Impossible, you say? I would have said the same thing awhile ago but I've been chipping away at this and will share my plan. (I'm not saying I've cracked the code, but it'd be great to have something against which to measure progress and growth other than the baseline revenue tracks we chart: "hey Cindy, did ya hit your number this quarter? By how much??")
Just as I have general rules of engagement for how I conduct skill development exercises (must be fun, relevant to the challenge/problem, regular/consistent, accountable, and measurable), I have thought of how I need to set up the Lightbulb Popping Formula....just made that up moments ago but let's see if it, and the acronym LPF stick. (Sounds good so far, of course I reserve all rights to it, and the right to change it, and the rights to what I change it to.)
How 'bout this to start:
1. the Pop has to be enduring. Rep learns a new technique, starts using it, KEEPS using it for...hmmm, how 'bout a month? Gets good results. (Of course, said rep wouldn't keep doing it if he/she wasn't getting good results.) 1 point for that but only if the technique is utilized over a sustained period.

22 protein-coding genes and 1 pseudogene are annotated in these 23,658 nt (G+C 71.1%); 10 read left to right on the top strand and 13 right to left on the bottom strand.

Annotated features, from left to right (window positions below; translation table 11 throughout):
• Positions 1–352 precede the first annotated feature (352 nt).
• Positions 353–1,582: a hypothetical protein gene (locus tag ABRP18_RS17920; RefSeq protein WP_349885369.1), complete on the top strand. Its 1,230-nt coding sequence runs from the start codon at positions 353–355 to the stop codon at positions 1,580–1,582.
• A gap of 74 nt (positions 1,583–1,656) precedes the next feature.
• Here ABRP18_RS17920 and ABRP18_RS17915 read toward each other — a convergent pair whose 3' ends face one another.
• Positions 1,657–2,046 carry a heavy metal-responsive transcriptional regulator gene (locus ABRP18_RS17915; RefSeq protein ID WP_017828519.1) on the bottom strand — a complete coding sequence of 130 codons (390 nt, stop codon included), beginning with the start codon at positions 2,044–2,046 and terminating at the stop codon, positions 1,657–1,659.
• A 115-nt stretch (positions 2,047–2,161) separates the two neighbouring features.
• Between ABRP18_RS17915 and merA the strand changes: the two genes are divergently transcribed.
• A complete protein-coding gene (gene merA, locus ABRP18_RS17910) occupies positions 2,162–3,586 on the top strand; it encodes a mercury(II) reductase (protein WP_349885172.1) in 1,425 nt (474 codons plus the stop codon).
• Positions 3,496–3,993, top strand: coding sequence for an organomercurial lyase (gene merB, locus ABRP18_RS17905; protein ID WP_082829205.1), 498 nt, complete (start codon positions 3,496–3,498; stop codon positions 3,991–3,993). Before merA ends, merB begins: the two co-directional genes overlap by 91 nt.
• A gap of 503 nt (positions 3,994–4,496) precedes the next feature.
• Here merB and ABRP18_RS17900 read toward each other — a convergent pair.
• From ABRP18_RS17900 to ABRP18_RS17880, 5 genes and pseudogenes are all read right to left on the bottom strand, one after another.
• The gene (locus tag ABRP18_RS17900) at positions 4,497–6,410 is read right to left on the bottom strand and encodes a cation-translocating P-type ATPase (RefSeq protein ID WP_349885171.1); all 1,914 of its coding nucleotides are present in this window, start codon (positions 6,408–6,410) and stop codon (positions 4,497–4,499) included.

2. the Pop has to be aligned with the behaviors the company establishes. This means, of course, that sales management has to define those good behaviors in order to credit them. 1 point for that.
3. the Pop has to truly be something new that the rep is doing. Can't credit reps for things they know. I don't like the invitation for ambiguity here any more than you do, but again, we gotta start somewhere on this.
4. Benchmarking: it only makes sense for an organization if you are rating everything inside of the company, and, against a point scheme that is assigned for each skill development session. So you'd say something like this, "...today we're going to study obstacle handling, and because that particular skill is so important, there are THREE points in play today to measure progress." At the end of the session, you grade everyone and keep your tally running for the measuring period - no less than a month, no more than a quarter.
Mind racing right now? Mine too. It introduces some sticky things to consider, but it's worth the conversation, no?
Michael Hess is the Founder/Principal of Core 6 Management Advisors. Drawing on almost 3 decades of experience in Sales and Management, Michael shares his thoughts and opinions here for you.